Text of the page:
The Arts Council have produced a range of limited edition travel wallets designed by some hot contemporary artists. The wallets are standard British Rail size so perfect for credit cards or your London Oyster Card. Tracy Emin has done one, featuring her infamous pet cat Docket, as has uber-lesbian Jeanette Winterson, author of Oranges Are Not The Only Fruit. The wallets are available at Oxfam stores in Notting Hill and Westbourne Grove (my ‘hood!) for a limited period of time, and will also be released to the public for free at a couple of PR stunts ’round the nation. If you can’t get to any of these places, then they’re also on Oxfam’s Ebay shop, but be quick – some of the best designs have already gone!

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This innovative lamp is based on the aesthetic of the chemistry flask and glows with a simple, white light through the acid-etched glass. The Airswitch lamps are turned on and off by placing your hand above the light – the closer your hand to the lid, the dimmer the lamp gets, and vice-versa.

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The elusive & empyrean cloud shelving system designed by the Bouroullec Brothers is currently being sold at Unica Home. The shelves consist of repeated circular modules that combine to form a shape not unlike the humble cumulus cloud. Stack the shelves on top of one another to create a vertical bookshelf or room divider. The stratospheric shelves are constructed from high-density polystyrene and come in 4 colours – white, light green, dark green or red.

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These chic, modern designs make functional clothes baskets an integral part of a well designed room. Made of a soft rubber with a brash sheen, the baskets concentrate on deep, autumnal browns lifted by blasts of sharp yet bright coolness from the pictorial representations.

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These lights glisten like winter flowers suspended on ethereal branch-like wires. The light element uses translucent envelopes fitted with electroluminescent film upon which one can write messages that will glow in the dark with a soft, ambient light. Using a dry erase marker, the messages can be wiped clean or kept on as long as one desires. The lights stand on either white marble blocks (recovered from the making of the Arco lamp) or a bundle of pure wool felt moulded into unique shapes.

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These photo albums are wrapped in a soft fabric for a look halfway between a wallet and a moleskin journal. Suitably, these albums are small enough to carry around with you in your pocket or bag. They all come from Stacyhandmade, a designer/artisan who also makes wonderful, felt covered coptic journals in the style of the ancient Ethiopians or Egyptians, filled with smooth, sturdy handmade paper. The photo albums come in a range of covers, all possessing a stylish verve with fresh, pronounced colours.

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The Wurst Gallery, that’s who. Last month they announced a load of one-off art products based on the theme of man’s best friend. Luckily there’s still quite a few of these unique artworks left.

The German Shepherd

This piece is entitled “A Policeman’s Best Friend”, it includes a B&W can with a bold logo and motto emblazoned onto it. Inside, a lump of Chris Ofili-esque ‘poop’, that seems to be made from papier-maiche. This one is designed by Emil Kozak, costs $100 and is available here.

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This paper-like, tulip-leaved locket of love belies its rather strange origin. Though it looks soft and silky, the necklace is actually made from Hytrel, an industrial byproduct usually discarded in the process of manufacturing something else entirely. Studio 1a.m., left-field design group from Chicago, have embraced these emitted shavings and used their completely random and unique shapes to make a stunningly simple and sculptural necklace.

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SuckUK’s Solar lamps are back. The sun jars sell out immediately wherever they go on sale but i’ve tracked down a supplier who still has a few left. They are made from an old fashioned killiner jar – traditionally used to store jams – a solar panel, rechargeable battery and an LED light. Simply leave the jar out in the sun during the day, and watch it come on as it gets dark. Perfect for those late summer nights when you don’t want the sun to set.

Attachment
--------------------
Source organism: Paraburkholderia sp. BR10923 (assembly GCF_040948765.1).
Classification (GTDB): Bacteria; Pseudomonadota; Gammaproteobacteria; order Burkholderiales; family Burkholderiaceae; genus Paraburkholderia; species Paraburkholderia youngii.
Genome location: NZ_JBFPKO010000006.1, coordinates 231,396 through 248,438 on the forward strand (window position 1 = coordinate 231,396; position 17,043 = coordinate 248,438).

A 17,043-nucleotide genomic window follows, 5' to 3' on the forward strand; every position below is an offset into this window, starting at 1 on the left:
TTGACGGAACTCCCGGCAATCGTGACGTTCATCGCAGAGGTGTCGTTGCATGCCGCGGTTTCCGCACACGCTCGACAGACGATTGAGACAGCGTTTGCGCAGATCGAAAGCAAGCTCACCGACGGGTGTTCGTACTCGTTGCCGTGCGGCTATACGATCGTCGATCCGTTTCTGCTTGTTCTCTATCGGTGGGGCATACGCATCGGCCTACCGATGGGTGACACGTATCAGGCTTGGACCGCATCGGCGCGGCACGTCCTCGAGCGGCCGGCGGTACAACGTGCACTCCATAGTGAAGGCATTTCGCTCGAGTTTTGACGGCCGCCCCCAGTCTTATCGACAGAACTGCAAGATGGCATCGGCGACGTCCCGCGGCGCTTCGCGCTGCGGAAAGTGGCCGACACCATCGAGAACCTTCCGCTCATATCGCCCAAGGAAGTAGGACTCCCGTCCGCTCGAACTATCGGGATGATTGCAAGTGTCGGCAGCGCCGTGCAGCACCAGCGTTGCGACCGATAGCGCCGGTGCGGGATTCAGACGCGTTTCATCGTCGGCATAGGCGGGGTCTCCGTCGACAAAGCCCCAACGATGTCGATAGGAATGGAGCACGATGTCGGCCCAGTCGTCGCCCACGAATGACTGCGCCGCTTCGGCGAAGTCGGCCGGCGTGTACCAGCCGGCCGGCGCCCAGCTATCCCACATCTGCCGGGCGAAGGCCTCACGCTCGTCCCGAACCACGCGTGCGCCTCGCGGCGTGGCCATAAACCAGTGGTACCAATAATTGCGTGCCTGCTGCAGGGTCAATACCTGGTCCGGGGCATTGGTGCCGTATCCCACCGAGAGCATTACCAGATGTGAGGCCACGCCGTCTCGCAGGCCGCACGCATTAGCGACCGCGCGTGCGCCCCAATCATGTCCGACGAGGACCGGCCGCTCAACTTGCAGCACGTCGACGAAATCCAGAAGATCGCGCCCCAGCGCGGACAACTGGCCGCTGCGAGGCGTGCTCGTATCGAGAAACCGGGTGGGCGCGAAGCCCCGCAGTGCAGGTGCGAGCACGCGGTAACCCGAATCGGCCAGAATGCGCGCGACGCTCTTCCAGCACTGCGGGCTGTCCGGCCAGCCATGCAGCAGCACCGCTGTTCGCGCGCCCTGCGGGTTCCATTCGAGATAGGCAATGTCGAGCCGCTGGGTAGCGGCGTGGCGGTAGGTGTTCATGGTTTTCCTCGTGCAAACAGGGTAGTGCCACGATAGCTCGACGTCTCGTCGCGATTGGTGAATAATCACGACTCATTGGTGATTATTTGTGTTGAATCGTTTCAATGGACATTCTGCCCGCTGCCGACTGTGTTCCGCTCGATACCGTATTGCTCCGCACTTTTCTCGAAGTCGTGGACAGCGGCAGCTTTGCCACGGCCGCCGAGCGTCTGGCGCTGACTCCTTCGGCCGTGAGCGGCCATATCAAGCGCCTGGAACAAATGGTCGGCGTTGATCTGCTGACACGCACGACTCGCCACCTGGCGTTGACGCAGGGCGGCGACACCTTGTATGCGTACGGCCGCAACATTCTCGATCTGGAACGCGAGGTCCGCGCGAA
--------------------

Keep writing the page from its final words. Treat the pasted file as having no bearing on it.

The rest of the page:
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This is one of the most vibrant of Domestic’s Vinyl Wall Prints, a mix of fireworks exploding and silver sparks leaping upward like mackerel. It reminds me of a recent advertisement for Sony Bravia, where a bunch of Glaswegian tower-blocks have been rigged up with paint bombs. This wall graphic springs out like a geyser from its source, perhaps as the visual manifestation of an imagination busy at work at the desk. In this sense it reminds me of RW Buss’ ‘Dicken’s Dream’, the unfinished painting of a dozy Charles Dickens surrounded by the wonderful characters he is dreaming of. Perhaps this wall decoration will inspire you similarly.

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British publisher Penguin have released a line of classic books with blank covers so that you can design your own front-page. You can send in your cover and Penguin will display the best submissions on their website and on flickr.

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Craig Atkinson’s limited edition run of sketch books is just about sold out at Cafe Royal bookstore near Liverpool, but there are still a few of these one-of-a-kind books available. Each book is a unique record of sketches focusing on the household, featuring TVs, Polaroid cameras, garages, games consoles amongst other things. The paraphenalia of domesticity is lovingly rendered, yet tinged with a comical irony that subtly distorts and estranges familiar objects. The detailing on the electrical appliances for instance, dates the items as slightly retro in our streamlined age, and due to the fine relief of graphite these details stand out vividly. That which once made an item cutting edge now historices not only the item but our relationship with it.

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Cycles is a collection of war photographs taken by Finnish photo-journalist Ilkka Uimonen. The photos cover the Palestinian intifada and illuminate the Jungian idea that conflict can never be resolved so long as emotion displaces reason. While the pictures are stark, there is also a strong visual element showing this cyclical movement, the repetition of scenes, the repulsion from violence and headlong rush into it. In Cycles, this movement seems as natural and as blind as the sombre movement of wind through curtains.